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Indonesian elections: Jakarta Post throws its weight behind Jokowi

In an editorial, competing English language daily Jakarta Globe reaffirms the need for press neutrality.

JAKARTA: The Jakarta Post threw its weight behind the candidacy of Mr Joko Widodo, popularly known as Jokowi, in the upcoming Indonesian Presidential election - the first time in its history the newspaper has endorsed a candidate or party in a vote.

"The Post feels obliged to openly declare its endorsement of the candidacy of Joko 'Jokowi' Widodo and Jusuf Kalla as President and Vice-President in the July 9 election. It is an endorsement we do not take lightly," the English language daily said of the Indonesian Democratic Party of Struggle (PDI-P) candidates in an editorial published on its website on Friday (July 4).

"There is no such thing as being neutral when the stakes are so high. While endeavouring as best we can to remain objective in our news reporting, our journalism has always stood on the belief of the right moral ground when grave choices must be made.

"Even though our standpoint is often clear, the Post has always stood above the political fray. But in an election like no other, we are morally bound to not stand by and do nothing. We do not expect our endorsement to sway votes.

"Our deliberations are dictated on the values by which the Post has always stood firmly for: Pluralism, human rights, civil society and reformasi."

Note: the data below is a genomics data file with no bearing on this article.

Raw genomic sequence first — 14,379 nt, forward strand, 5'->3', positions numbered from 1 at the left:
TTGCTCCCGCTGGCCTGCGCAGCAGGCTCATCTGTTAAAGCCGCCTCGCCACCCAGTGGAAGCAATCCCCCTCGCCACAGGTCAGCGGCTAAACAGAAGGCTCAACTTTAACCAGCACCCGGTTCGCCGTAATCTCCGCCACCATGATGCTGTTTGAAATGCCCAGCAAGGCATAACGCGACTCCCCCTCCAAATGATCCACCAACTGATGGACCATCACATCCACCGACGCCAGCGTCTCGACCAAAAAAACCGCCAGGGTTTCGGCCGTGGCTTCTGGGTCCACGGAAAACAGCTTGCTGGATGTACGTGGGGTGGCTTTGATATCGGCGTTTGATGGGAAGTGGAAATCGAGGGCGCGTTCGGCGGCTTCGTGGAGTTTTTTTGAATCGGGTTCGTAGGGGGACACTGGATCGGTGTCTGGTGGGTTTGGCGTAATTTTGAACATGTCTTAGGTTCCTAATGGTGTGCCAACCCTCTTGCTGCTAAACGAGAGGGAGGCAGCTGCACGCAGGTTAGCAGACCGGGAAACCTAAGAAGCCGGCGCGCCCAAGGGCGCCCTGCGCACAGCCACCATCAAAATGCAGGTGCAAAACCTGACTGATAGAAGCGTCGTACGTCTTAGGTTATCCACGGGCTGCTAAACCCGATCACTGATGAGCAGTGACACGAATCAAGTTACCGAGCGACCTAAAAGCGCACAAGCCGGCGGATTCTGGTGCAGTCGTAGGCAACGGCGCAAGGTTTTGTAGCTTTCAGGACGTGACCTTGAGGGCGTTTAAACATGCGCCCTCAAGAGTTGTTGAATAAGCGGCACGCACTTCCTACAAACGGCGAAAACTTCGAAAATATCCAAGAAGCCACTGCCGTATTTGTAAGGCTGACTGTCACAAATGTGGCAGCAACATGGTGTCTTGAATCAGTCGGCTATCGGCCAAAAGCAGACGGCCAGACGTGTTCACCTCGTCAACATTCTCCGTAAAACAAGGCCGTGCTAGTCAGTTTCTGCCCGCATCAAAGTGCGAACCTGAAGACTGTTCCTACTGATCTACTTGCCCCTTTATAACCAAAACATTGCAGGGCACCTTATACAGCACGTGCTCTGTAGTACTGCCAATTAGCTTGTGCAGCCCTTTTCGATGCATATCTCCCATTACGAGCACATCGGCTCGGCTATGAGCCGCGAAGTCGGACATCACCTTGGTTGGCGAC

The election will be held next Wednesday, with the Constitutional Court ruling that the polls will be limited to a single round, without the possibility of a run-off votes. Current President Susilo Bambang Yudhoyono is constitutionally barred from seeking a third term in the office.

The Post editorial cited Mr Widodo's rejection of faith-based politics and determination to "reject the collusion of power and business". While it did not mention the only other prospect in a two-horse race, Mr Prabowo Subianto, by name, it called "the other candidate" a throwback to the Suharto era. The former general was once married to the daughter of former President Suharto, who held office from 1967 to 1998.

It also accused the Great Indonesia Movement Party (Gerindra) candidate of affiliations with "religious thugs who forward an intolerant agenda", and a style of politics "that betrays the spirit of reformasi".

"Rarely in an election has the choice been so definitive. Never before has a candidate ticked all the boxes on our negative checklist. And for that we cannot do nothing," concluded the editorial. "It it is an endorsement we believe to be morally right."


The Post's declaration stood in contrast with the declared neutrality of competing English language daily, the Jakarta Globe.

In an editorial published online late on Thursday, the Globe argued that neutrality was needed to provide "critical coverage of the government for the benefit of the Indonesian people".

It said in the editorial: "It is in this spirit of cooling down conflict while promoting the virtue of the election that we, as a publication, reaffirm our neutrality.

"The press is the fourth estate of democracy, and we believe our neutrality permits us to better carry out our role, reminding both sides to behave with fairness and integrity. We believe that neutrality permits and provides us with the gravity to accomplish our duty to provide unbiased reporting and critical thinking. By not vesting ourselves in one side, we maintain equal balance in coverage and discussion.

"In this healthy democratic process, we welcome the winner of the presidency."

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